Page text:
Luic Corbery plays the smarmy CEO whose polished misleading statements are laced with charm as he attempts to re-buff the angry protests from the factory workers; all the while scheming to move operations to lower-cost China. With female solidarity and empowerment around her, Julie must decide if she will be the sole outlier, or if this is her chance to find her true self. It’s in these scenes where Ms. Etienne’s real-person screen presence spikes the story with the well-meaning persona that makes us care.

The working class dream of a better life is a constant throughout, though the ending is a bit disappointing given what we have watched Julie trudge through. The choreography is not flashy or polished, but rather low key and meaningful. There is a touch of the classic The Umbrellas of Cherbourg (including a song/dance featuring multi-colored umbrellas), and although it’s not at that level, it nonetheless is an admirable and enjoyable film. It should be noted that the original title Julie and the Shoe Factory does not quite take advantage of the wordplay offered by the English title.

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MAUDIE (2017)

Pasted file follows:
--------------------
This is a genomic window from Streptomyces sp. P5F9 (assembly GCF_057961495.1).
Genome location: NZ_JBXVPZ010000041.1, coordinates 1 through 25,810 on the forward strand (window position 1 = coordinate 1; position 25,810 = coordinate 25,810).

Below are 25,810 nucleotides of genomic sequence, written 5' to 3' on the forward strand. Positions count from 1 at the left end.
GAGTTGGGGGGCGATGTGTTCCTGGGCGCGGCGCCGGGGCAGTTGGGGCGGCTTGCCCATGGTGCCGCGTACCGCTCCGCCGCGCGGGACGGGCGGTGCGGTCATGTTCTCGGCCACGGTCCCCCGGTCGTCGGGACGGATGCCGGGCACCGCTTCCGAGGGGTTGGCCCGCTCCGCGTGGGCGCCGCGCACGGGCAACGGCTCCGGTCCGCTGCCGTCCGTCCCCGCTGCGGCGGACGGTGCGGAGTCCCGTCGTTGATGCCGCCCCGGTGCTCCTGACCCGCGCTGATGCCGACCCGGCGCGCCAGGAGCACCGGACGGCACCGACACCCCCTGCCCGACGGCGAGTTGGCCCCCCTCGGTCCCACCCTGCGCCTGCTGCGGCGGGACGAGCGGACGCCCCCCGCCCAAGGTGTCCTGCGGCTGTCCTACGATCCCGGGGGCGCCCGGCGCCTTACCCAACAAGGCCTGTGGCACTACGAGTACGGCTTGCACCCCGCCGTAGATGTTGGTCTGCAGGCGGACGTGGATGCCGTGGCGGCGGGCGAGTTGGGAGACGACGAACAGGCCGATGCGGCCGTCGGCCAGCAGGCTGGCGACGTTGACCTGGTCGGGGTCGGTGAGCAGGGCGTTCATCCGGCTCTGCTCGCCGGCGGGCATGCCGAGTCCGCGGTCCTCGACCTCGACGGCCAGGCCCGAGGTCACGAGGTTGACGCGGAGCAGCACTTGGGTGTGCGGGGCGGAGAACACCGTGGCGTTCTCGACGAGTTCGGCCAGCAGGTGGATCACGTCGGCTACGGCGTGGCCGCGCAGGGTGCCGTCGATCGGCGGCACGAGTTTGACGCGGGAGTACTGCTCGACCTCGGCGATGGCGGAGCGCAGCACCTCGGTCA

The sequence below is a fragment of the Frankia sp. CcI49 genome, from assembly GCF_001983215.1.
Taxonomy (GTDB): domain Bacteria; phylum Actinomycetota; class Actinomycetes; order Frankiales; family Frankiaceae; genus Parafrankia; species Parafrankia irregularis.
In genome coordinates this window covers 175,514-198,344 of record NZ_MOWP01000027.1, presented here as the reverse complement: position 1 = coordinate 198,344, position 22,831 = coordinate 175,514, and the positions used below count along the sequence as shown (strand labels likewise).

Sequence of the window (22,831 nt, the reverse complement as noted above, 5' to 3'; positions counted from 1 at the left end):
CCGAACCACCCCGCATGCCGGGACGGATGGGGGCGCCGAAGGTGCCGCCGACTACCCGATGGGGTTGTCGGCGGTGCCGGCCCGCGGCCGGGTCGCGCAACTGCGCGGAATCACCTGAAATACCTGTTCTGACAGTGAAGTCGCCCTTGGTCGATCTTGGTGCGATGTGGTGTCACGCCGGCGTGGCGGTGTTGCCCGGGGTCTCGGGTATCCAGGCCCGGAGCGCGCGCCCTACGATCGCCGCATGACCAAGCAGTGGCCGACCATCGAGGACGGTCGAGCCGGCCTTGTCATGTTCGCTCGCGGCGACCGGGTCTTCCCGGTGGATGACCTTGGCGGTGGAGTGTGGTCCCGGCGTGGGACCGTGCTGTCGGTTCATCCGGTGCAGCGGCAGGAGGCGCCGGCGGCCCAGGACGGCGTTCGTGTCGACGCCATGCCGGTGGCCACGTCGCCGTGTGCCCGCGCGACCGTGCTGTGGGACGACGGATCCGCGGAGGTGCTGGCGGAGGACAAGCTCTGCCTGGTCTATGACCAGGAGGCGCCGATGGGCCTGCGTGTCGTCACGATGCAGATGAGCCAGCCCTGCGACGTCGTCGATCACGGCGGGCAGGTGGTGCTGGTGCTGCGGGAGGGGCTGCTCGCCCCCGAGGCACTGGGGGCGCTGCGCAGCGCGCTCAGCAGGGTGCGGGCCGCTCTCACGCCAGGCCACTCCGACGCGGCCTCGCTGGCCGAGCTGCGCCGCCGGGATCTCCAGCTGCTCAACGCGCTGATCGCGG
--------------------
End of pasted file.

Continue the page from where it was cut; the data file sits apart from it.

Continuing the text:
July 8, 2017

 Greetings again from the darkness. As the saying goes, “opposites attract”. It seems the bond between Canadian folk artist Maud Lewis and her reclusive employer/husband Everett Lewis prove this so – at least at first glance. However, digging deeper, as director Aisling Walsh and writer Sherry White do so expertly here, we discover an abundance of subtle similarities and life events that connect these two … showing yet again that real life is often stranger than fiction.

Sally Hawkins delivers her best performance to date (and a slam dunk Oscar nomination awaits) as Maud. She somehow manages to look even smaller on screen and capture the twisted, painful posture and movements of one stricken with severe arthritis. Ethan Hawke is Everett, the local fish peddler who lives like a hermit in his one-and-a-half room shack on the outskirts of town. Our first glimpse of Maude has her sneaking a cigarette on her Aunt’s porch while she listens to family members argue about who has to care for her. We first see Everett has he stomps into the general store demanding the shopkeeper write out and post his job opening for domestic help.